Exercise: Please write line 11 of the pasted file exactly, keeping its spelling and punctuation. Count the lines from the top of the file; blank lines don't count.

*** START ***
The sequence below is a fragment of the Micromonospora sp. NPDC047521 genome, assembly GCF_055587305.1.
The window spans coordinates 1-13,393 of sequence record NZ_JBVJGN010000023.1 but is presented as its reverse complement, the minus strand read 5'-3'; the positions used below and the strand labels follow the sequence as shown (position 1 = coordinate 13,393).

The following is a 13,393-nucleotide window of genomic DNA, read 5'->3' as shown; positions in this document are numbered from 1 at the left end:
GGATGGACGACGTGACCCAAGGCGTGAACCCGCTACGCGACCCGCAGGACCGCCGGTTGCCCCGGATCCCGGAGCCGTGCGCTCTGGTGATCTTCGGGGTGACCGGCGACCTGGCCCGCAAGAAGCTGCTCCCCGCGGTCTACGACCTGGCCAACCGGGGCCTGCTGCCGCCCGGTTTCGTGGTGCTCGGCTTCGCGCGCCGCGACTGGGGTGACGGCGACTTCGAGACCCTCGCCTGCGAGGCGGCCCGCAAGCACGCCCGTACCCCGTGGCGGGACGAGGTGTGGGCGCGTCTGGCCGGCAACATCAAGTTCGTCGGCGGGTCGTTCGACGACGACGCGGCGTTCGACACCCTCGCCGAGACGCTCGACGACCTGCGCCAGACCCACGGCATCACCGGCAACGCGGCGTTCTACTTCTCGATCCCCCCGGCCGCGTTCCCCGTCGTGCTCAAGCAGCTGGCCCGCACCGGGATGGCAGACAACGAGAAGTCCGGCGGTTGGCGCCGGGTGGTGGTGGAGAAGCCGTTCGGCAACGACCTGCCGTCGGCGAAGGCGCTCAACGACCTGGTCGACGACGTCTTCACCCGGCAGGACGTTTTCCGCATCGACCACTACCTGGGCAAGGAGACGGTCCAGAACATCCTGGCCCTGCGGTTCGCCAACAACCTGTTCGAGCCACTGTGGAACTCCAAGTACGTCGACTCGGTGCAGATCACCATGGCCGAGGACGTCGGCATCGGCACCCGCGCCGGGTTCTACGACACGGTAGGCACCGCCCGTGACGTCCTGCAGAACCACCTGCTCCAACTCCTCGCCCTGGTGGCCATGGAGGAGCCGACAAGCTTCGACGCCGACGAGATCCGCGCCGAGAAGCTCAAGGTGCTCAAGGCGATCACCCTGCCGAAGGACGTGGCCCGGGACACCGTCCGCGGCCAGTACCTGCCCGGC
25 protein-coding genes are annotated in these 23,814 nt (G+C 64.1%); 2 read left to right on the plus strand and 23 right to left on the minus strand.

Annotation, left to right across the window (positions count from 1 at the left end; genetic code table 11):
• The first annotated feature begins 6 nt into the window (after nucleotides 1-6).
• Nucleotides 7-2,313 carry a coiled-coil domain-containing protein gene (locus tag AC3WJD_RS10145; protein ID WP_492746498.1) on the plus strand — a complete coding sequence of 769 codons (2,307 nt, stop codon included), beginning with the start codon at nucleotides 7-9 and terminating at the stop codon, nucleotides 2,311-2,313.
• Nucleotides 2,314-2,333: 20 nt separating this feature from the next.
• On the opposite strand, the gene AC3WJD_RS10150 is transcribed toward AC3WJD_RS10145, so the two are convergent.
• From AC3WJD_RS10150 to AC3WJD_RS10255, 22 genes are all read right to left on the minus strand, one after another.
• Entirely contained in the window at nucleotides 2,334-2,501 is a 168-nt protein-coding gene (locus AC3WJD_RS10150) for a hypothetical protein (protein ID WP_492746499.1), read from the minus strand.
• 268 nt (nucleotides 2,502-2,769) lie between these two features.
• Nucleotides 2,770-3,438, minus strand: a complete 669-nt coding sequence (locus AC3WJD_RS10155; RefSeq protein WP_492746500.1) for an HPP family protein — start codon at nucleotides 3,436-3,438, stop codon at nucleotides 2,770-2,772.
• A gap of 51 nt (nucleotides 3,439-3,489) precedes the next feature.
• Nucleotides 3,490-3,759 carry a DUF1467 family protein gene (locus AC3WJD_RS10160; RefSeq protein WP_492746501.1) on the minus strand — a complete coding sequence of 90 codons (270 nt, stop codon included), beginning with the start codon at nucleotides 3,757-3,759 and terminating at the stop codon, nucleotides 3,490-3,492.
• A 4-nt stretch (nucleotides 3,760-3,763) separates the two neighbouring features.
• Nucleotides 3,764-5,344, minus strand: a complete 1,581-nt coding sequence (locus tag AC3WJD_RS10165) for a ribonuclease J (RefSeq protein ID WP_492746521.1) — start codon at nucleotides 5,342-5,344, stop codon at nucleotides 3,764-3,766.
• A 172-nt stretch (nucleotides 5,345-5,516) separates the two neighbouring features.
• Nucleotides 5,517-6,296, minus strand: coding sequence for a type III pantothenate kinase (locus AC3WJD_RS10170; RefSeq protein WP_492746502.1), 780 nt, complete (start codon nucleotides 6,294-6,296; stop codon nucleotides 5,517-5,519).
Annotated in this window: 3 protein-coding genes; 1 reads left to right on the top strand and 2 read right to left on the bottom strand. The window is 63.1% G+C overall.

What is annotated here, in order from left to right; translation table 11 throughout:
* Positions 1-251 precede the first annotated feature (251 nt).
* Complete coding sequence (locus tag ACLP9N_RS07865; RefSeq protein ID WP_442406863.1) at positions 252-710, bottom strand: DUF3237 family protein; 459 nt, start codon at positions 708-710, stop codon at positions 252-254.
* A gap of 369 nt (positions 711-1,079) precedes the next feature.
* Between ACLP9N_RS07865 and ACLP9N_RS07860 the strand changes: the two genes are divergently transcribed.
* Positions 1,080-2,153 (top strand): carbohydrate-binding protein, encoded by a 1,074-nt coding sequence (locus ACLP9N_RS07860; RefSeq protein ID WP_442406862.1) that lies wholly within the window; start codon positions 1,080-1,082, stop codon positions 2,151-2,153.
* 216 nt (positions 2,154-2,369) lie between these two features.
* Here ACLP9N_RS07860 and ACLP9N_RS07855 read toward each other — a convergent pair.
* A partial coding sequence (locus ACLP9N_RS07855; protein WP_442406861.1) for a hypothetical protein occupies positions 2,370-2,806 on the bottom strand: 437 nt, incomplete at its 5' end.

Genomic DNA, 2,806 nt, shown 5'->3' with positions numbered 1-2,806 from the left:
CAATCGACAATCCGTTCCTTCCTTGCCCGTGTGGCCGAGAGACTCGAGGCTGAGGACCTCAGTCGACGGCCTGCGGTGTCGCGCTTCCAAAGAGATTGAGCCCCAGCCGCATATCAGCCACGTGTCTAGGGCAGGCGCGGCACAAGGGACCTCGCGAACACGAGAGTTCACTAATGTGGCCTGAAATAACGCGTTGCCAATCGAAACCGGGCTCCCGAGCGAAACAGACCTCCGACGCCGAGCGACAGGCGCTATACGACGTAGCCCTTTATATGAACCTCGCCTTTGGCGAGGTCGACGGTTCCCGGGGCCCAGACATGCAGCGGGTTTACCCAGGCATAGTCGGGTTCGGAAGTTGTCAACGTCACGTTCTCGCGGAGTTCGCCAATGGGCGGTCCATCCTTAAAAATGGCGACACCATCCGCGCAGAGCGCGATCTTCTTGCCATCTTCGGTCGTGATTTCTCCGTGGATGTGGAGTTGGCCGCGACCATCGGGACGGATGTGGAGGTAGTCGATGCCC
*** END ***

• From AC3WJD_RS10150 to AC3WJD_RS10255, 22 genes are all read right to left on the minus strand, one after another.